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Examiner
  • Annie Dear: Clothes in, clothes out; the laundry cycle goes on

  • I think it would be safe to say that doing the laundry is not my favorite chore around the house. Come to think of it, I doubt I could come up with a favorite at all. I suppose cooking would come close, but I don’t consider it a chore most of the time, so it can’t really qualify, now can it?

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  • I think it would be safe to say that doing the laundry is not my favorite chore around the house. Come to think of it, I doubt I could come up with a favorite at all. I suppose cooking would come close, but I don’t consider it a chore most of the time, so it can’t really qualify, now can it?
    Windows? No, I only do windows if I fear complete and utter embarrassment at the hands of visitors. Cleaning? No, ’fraid not. My attitude is that God did not put me on this earth to clean houses – a horribly snobbish attitude I will confess. Gardening? Oh heaven’s no. I can even kill crabgrass. Lawn mowing? No – see house cleaning coupled with gardening and you have my answer.
    So laundry, by virtue of the list, is top on my “OK, I suppose I’ll do it” chore.
    I used to quite like ironing. I would set myself up in front of the TV with a good movie playing, and I’d quite mindlessly plow my way through the laundry basket, feeling hideously self satisfied at my accomplishment. But it seems my arrival through the immigration portals of the USA sucked that semi-pleasure away from me, and I cannot even imagine the last time I got the iron out. Come to think of it, I can’t exactly say where the iron is. No, if it needs ironing, I don’t own it, which, naturally, brings me to the subject of laundry.
    Sir and I really are quite a team – we’re the Misty-May Treanor and Kerri Walsh of the laundry room. He serves, I return – it’s quite balletic and thank God we don’t have to wear itty bitty bikinis to do it.
    Truth be told, he puts one load on – the whites – and then pretty much forgets about it. Oh, he’s going to howl at this. Anyhow, I then throw that lot in the dryer, add another load to the wash and so it goes.
    I am pretty disciplined in getting the clothes out of the dryer as soon as it stops – because, you got it – I hate ironing.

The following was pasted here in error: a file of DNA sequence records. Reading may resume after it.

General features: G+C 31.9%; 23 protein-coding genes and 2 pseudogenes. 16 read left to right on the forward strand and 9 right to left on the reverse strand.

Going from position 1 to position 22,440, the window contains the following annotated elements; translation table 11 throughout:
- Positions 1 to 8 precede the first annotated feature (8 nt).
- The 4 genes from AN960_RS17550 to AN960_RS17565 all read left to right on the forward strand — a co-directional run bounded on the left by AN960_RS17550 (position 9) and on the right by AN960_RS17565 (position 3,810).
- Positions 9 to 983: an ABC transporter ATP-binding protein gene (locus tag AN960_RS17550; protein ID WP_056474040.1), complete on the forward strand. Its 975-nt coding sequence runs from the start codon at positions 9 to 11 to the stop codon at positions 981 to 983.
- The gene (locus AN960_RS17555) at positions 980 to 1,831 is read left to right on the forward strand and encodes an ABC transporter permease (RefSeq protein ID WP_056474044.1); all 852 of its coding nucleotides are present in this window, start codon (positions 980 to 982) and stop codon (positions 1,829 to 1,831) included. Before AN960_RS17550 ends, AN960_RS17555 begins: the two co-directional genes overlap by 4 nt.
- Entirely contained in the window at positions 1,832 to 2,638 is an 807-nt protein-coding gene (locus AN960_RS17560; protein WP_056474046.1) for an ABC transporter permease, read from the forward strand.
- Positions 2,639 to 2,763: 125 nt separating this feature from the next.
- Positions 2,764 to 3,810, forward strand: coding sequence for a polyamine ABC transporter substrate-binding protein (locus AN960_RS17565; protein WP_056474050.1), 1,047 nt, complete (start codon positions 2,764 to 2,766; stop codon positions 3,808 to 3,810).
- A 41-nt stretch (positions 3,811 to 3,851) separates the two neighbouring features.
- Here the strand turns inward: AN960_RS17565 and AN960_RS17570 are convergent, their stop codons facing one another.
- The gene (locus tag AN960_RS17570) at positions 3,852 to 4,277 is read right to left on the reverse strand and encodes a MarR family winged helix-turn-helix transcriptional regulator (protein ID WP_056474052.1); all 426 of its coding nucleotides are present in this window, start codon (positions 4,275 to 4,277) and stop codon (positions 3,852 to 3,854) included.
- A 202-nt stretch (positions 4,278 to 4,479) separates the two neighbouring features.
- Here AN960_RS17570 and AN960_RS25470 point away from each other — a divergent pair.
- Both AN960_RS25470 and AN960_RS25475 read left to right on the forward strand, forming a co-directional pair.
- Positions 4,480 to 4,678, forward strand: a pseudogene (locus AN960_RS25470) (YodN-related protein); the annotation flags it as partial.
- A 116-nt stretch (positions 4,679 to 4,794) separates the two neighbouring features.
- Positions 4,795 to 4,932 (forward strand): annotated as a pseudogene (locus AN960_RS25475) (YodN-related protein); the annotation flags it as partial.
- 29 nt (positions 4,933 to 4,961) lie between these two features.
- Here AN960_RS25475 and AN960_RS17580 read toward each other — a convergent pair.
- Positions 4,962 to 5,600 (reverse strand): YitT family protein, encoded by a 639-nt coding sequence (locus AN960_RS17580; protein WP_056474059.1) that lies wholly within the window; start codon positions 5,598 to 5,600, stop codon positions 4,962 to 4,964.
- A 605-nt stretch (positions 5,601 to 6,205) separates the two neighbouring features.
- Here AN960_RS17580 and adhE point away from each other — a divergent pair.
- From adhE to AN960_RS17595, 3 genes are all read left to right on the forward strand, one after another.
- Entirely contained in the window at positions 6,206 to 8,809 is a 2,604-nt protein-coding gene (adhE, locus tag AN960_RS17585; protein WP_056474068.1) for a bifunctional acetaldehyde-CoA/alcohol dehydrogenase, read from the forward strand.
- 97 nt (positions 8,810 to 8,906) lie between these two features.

I’ve found an exceptional brand of shirts for me, that if you’re diligent and quick enough, a quick flap out of the dryer and a rapid insertion of a hanger prevents wrinkles from even thinking about joining the party. If the garment is not visible from the outside, I frankly don’t care if it ends up looking like a 110-year old woman – no one will see it anyway.
    Sir obviously learned the military method of ironing from his days in Vietnam. Probably not a lot of opportunity to prissily iron your smalls in the jungle, he flattens the item on the bed, efficiently smoothing his hands across it, folds it – with more precise smoothing – and…. puts it away? Well, no. He stacks it on top of the dresser, but hey, they’re his clothes, who am I to quibble?
    Page 2 of 2 - I really would love to have clean sheets every day. I actually groan when I get into a freshly made bed and wriggle my toes with pleasure. But having clean sheets every day would not only entail having to make the bed with nurse-like precision, but it would also involve more laundry and sheet folding. I know how to fold a fitted sheet, but frankly, I don’t want to.
    Sir takes a fresh towel every day, which as I think I’ve mentioned before, totally baffles me. It’s not as if our towels are of hand-combed cashmere or tufted silk. They’re not as soft as a baby’s bottom, nor as fluffy as a freshly poofed poodle, so a fresh towel is, as far as I’m concerned, nothing to write home about.
    So it was last weekend we were in our laundry-mode. Sir threw the whites in the machine, along with the white towels – he really is quite well trained that way – and, you got it, promptly forgot about the entire exercise, giving way to his ADD-induced toenail cutting, ear hair trimming, newspaper reading activities.
    I threw them in the dryer and thence proceeded to the darks and the towels.
    Later that night, Sir went to his hand ironing phase, and gave a little grunt of despair at his gray trousers in which he’d played golf. I’d totally forgotten about it, but he arrived back from golf mud-spattered, and then never thought another thing.
    Well, the mud hadn’t moved. Come to think of it, it’s been so dry, how could there be mud in the first place?
    But it wasn’t mud, was it? It was some particularly gripping seed, as I discovered when Sir admitted he and his fellow hacker had stalked off into the bushes to retrieve an errant – and thus far undiscovered – golf ball.
    So Sir and I spent a delightful 10 minutes picking the seeds off the trousers – and the socks – and the under-dungers – and the white towels.
    When I come back in my next life, I’m going to be filthy rich; I’m going to have a maid and a gardener and a window washer – and some factotum to shake Sir off at the front door when he comes home from golf.
    I’m telling you, if I wake up with a seed attached to my bottom, there will be words.
    Annie Dear lives in the Lakewood area of Lee's Summit. Email anniedearkc@hotmail.com.
     
     

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